The patient population

Nuclear medicine is the specialty responsible for the administration of unsealed radioactive substances to patients for the purposes of diagnosis, therapy or research. It is highly regulated, requires expensive and complex imaging equipment and for a variety of reasons, which include radiation protection concerns, is unsuitable for a community-based setting. The complexity of current day imaging studies and molecular radiotherapy (also known as targeted radionuclide therapy) is likely to mean that the vast majority of clinical reporting will need to remain with consultants with expertise in both advanced functional and structural imaging techniques.

Nuclear medicine services are mostly provided at the tertiary care level for oncology, cardiology, orthopaedics, nephro-urology, neurology, paediatrics, and acute internal medicine referrals. However, some services such as dual-energy X-ray absorptiometry (DXA) scanning, benign thyroid clinics, bone or lung scanning can be directly accessed by GPs.  

There are often inequalities in access for patients in the community to specialist services, unless particular efforts have been made to enhance case finding and engagement with the health services for vulnerable or needy groups. In general, people from deprived communities, those from ethnic minorities, people with severe mental illness or intellectual disability, individuals who misuse substances, prisoners and those who are homeless or from travelling families are most adversely affected. In some specialties this is particularly important because these individuals often carry the highest burden of illness.

Prevention of disease

As radionuclide tests require the use of ionising radiation they are not suitable for preventive screening. An exception is the use of DXA, a quantitative method of assessing bone density which uses a very small radiation dose (less than a hundredth of the annual normal background dose).

DXA measurements of bone mineral density (BMD) at the hip and spine (and occasionally forearm) are often provided by departments of nuclear medicine.

DXA scanning is widely recognised as being effective at identifying patients who are at a higher than average risk of fracture. Osteoporosis is defined in people over the age of 35 as a T-score of −2.5 standard deviations (SD) or below on DXA scanning. As a result, NICE guidance on secondary prevention of osteoporosis recommends easier access to DXA scanning for patients who have already had a fracture for secondary fracture prevention. DXA scanning is also indicated in cases of suspected osteoporosis and with associated risk factors for primary fracture prevention. These services are commissioned by clinical commissioning groups (CCGs) and often supplemented by local referral guidelines according to the current clinical pathway and complying with imaging diagnostic waiting times of 4–6 weeks maximum.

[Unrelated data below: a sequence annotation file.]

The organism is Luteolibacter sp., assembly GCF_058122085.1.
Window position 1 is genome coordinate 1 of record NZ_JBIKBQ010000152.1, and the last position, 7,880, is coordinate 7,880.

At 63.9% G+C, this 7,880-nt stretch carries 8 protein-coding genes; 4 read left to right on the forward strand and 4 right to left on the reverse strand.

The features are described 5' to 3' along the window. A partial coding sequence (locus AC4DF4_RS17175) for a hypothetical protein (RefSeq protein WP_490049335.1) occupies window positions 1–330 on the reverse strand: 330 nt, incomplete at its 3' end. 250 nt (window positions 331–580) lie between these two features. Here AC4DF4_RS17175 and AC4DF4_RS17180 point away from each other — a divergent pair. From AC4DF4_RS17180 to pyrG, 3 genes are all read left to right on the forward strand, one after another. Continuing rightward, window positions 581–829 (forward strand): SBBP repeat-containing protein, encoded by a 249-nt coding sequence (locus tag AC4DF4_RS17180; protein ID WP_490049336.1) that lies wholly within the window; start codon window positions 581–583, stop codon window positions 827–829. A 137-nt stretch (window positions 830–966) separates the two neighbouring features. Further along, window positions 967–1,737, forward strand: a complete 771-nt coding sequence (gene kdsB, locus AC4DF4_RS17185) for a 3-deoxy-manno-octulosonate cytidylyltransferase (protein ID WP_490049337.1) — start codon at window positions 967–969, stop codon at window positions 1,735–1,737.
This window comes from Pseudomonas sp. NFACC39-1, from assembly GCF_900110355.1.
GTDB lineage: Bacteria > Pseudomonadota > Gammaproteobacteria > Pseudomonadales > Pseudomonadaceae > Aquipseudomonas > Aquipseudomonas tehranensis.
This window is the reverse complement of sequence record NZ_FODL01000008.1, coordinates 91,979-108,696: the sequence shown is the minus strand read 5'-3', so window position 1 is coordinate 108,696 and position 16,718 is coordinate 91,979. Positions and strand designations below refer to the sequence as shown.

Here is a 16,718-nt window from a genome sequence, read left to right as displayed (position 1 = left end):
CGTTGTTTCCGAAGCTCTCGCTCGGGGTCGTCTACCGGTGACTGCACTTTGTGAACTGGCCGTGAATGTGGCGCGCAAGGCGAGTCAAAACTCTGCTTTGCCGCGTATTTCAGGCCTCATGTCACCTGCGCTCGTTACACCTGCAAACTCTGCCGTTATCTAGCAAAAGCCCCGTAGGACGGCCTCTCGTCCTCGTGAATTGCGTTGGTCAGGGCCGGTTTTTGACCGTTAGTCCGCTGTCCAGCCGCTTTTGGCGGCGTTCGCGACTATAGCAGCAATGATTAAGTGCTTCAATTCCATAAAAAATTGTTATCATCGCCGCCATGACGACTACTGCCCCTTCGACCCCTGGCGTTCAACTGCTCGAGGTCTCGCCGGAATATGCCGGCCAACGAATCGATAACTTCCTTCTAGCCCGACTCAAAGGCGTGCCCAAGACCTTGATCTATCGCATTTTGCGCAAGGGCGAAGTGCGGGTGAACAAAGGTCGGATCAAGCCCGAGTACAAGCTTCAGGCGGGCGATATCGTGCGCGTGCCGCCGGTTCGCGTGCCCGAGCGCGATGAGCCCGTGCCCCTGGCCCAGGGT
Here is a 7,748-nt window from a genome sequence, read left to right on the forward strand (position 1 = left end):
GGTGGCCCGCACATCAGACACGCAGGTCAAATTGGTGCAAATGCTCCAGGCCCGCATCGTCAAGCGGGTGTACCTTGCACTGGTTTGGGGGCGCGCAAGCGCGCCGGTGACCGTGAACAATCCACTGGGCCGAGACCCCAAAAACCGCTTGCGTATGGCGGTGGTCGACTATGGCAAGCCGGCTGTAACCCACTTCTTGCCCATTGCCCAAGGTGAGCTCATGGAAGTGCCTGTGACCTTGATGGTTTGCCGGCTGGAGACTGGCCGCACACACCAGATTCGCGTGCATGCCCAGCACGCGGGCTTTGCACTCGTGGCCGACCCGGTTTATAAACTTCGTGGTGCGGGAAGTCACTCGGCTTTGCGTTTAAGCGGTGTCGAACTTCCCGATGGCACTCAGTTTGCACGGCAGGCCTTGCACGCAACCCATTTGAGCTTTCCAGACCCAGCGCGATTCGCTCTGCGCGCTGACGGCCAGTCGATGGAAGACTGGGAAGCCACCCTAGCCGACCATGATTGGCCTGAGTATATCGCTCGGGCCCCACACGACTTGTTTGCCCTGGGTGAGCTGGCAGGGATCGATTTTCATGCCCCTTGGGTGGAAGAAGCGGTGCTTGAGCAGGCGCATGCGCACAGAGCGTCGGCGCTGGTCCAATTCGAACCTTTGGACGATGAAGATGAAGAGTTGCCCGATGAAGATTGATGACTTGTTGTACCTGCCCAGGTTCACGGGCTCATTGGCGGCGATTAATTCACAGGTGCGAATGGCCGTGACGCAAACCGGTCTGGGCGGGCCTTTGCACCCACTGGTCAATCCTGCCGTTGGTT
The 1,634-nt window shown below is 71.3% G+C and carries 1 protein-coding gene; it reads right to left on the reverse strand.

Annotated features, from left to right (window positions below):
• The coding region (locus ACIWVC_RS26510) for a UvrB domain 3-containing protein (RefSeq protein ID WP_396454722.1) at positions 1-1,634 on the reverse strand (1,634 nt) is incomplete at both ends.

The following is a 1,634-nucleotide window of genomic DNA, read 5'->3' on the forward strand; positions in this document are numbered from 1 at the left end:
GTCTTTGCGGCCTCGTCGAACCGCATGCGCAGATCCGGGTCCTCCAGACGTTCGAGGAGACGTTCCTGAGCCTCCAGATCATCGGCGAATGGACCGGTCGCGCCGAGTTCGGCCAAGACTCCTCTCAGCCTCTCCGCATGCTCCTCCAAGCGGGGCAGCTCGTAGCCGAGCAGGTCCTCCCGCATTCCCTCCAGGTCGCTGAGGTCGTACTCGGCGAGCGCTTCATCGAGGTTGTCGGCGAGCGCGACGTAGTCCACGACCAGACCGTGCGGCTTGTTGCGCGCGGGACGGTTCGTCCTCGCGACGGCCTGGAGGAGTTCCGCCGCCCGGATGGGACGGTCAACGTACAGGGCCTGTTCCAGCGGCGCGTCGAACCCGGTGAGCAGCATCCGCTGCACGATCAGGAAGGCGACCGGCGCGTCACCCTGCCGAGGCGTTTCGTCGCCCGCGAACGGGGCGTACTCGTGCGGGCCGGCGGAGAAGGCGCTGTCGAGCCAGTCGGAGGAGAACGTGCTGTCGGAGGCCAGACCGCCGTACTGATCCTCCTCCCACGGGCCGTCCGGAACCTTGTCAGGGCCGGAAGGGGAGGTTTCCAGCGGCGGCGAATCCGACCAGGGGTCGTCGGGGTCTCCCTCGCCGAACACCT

Planning effective services

All departments of nuclear medicine must have a comprehensive audit plan in place. These audits will look at both technical and clinical aspects of the work as well as patient perceptions of the service. In addition, the British Nuclear Medicine Society publishes specialty specific guidelines and indications and carries out multiple national audits including:

The majority of positron emission tomography-computed tomograph (PET-CT) services in England are enrolled in a national clinical audit with peer review of reporting standards which is administered centrally and is the responsibility of a national PET-CT guardian.

Service evaluation, improvement and impact on patient management studies have also been undertaken either at national level (eg SeHCAT service evaluation, 123 I-ioflupane audit, 51 CR-EDTA glomerular filtration rate measurement audit and PET-CT reporting audit) or on a trust or regional basis (including impact of FDG PET-CT on the diagnostic and therapeutic management of patients with cancer, large vessel vasculitis and pyrexia of unknown origin, sentinel node service, renal and myocardial perfusion imaging).